This is part of a regular series of articles exploring some of the terms used in e-learning (view other articles in the series). We’ll do our best to break down the jargon and explain what things are from a basic perspective.
A ‘Content Curation Site’ is a website that allows users to gather resources from around the web and share them in themed collections. For example, a collection could present resources originally created by attendees at a conference, about a specific event or a particular topic. These sites are related to, but slightly different from, Social Bookmarking sites because the emphasis isn’t just in created curated collections of links to other pages, rather they are used to collate resources and snippets of content from other sites along with the link.
These sites are very good for drawing together resources and adding context, such as providing a commentary on different sides of an argument based on content from multiple websites. There is also potential for these sites to be used by students to manage and share their research into a subject for an assignment or to create showcases of their work from multiple sources around the web.
At its most advanced, content curation sits at the top of Bloom’s Taxonomy of Educational Objectives, with learners showing criticality and the ability to draw upon information from multiple sources to create a cohesive whole. However, there has been criticism about the use of these sites, not least from professional curators, because they don’t require advanced criticality and judgement about the potential worth of a particular resource and can encourage people to reuse others’ work without providing appropriate credit or remuneration. If using these sites with students it would be important to reiterate how and why to give credit to the original creators.
General Curation Sites
There are several different curation sites to choose from and most offer similar features and free registration. The main options are:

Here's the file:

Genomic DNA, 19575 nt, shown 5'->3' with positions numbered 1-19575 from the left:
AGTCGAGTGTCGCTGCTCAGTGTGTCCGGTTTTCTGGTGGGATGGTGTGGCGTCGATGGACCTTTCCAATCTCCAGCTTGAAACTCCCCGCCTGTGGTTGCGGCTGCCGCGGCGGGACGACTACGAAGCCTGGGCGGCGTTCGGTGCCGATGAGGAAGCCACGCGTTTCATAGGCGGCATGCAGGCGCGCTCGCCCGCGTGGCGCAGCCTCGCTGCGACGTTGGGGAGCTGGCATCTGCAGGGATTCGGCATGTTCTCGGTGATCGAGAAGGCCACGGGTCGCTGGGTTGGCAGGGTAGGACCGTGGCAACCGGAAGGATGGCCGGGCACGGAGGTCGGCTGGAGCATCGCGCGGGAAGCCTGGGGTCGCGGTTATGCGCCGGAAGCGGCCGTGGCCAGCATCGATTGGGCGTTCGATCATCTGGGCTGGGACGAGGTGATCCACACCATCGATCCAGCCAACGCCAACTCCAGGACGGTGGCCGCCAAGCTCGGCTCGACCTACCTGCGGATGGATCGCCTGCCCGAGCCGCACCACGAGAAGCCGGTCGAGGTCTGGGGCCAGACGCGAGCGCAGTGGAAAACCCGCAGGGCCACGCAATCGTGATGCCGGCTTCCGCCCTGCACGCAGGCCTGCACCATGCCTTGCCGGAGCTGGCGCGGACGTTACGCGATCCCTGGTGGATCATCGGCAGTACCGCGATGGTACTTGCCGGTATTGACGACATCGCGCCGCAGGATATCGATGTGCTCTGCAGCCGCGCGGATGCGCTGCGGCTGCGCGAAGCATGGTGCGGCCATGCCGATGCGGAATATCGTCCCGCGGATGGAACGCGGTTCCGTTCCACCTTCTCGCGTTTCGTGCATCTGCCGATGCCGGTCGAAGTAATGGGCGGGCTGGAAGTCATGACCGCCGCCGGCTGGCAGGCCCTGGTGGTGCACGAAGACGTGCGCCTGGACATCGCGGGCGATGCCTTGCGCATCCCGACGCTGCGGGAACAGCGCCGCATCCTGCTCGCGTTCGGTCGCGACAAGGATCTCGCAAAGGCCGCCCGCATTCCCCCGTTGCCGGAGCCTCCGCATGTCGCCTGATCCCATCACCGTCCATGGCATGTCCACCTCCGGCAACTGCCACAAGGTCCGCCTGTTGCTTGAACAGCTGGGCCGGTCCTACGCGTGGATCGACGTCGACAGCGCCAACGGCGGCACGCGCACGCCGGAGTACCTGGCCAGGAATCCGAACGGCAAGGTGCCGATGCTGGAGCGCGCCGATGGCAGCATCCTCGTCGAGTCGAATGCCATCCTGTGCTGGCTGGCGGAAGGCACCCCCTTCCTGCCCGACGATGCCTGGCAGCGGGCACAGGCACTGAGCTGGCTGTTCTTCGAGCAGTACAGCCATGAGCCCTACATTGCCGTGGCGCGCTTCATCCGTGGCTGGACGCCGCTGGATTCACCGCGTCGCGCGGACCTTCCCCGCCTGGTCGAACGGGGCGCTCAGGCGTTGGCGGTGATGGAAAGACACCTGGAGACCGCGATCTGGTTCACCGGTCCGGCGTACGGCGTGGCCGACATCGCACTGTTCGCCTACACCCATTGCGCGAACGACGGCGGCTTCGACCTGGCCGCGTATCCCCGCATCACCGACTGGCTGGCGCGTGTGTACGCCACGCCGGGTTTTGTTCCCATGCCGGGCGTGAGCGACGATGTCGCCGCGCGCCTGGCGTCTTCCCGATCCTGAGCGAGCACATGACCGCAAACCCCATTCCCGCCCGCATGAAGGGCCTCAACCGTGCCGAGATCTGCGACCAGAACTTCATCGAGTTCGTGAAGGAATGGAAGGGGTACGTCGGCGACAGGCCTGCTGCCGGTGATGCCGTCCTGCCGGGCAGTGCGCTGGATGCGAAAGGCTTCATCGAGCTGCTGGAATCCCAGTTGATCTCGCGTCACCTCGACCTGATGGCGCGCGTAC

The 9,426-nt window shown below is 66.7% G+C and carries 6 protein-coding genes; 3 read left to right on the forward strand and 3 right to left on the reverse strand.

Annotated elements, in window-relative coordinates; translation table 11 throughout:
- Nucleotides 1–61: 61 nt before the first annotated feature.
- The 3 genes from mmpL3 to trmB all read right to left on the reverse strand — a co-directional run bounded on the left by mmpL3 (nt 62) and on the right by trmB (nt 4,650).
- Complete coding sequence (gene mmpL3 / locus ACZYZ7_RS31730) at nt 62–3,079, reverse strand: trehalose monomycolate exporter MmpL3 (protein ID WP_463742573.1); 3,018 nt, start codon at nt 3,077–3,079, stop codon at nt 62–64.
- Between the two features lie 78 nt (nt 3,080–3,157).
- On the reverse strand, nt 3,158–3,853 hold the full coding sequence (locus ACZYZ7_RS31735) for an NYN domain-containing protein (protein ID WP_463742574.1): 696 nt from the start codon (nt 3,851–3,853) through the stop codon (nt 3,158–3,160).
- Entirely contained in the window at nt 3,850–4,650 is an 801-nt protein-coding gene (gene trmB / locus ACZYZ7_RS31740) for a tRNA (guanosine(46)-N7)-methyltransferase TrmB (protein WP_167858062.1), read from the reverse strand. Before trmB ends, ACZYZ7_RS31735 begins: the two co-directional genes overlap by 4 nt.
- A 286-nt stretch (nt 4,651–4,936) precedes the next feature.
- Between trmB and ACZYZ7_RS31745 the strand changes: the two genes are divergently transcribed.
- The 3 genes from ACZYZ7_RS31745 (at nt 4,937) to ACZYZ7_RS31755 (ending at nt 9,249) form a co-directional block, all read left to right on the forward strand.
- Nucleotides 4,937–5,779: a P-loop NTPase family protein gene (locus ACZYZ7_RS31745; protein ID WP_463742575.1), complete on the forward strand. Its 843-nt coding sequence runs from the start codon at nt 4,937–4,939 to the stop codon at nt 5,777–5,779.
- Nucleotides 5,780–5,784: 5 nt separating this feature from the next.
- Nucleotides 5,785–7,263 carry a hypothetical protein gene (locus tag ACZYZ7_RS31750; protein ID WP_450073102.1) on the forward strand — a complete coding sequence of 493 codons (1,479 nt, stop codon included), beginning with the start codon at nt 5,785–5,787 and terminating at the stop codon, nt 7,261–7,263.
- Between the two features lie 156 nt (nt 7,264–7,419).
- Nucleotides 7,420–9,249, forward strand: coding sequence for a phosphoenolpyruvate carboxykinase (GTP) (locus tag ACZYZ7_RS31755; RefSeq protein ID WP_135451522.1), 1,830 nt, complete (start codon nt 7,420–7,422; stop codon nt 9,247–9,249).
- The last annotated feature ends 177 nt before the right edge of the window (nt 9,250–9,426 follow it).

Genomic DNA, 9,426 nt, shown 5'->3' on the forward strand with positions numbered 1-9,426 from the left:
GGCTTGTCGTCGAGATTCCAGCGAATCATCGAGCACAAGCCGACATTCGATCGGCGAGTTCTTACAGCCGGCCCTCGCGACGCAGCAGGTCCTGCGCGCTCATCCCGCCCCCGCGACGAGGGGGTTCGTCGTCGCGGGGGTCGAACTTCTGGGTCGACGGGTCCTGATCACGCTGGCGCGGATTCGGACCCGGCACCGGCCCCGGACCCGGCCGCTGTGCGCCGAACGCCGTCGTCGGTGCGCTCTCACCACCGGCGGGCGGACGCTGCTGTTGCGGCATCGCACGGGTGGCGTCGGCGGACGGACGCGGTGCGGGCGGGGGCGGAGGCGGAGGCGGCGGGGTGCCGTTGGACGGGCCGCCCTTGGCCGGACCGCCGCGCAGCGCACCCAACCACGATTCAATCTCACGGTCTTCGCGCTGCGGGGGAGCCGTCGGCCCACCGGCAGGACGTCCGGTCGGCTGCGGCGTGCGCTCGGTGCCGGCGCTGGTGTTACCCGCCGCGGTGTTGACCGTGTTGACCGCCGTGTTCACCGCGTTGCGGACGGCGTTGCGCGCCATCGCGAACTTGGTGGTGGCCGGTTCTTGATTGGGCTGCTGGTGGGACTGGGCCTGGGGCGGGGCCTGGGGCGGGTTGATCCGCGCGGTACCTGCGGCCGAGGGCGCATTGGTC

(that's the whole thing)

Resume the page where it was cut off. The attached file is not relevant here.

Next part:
- Pinterest – currently the most popular site for curating collections of images, however it doesn’t support the curation of any other resource types (such as videos, web pages, etc.)
- Scoop.it – dedicated to collecting entire web pages, Scoop.it can recommend pages based on the topics you are interested in.
- Learni.st – education focused tool mainly used for collecting web pages and articles to help people learn about a topic
- Storify – helps gather together images, videos, and tweets and turn them into a coherent story
- Flipboard – create ‘magazines’ from articles around the web and present them in an attractive format online and through mobile apps.
Social Curation Sites
These sites are slightly different because they provide a space where multiple people can add and organise resources at the same time. They use the concept of a pin board or post-it wall and make it very easy to arrange notes, images, videos, and links.
Microblogging sites are often used to curate resources from across the internet. While not designed specifically for this purpose, they can be effective due to their simplicity and the communities that have built up around them.
Which should I use?
The site that you use is likely to depend on the type of resources that you expect to be collecting and whether you expect to be the sole curator or work with other people. All of the sites listed are free to use (though many provide extra features for a fee), so you could experiment with a few until you find the one that most suits your requirements. Many of the sites also have apps for mobile devices that make it easier to add content or improve the display of collections from smart phones and tablets.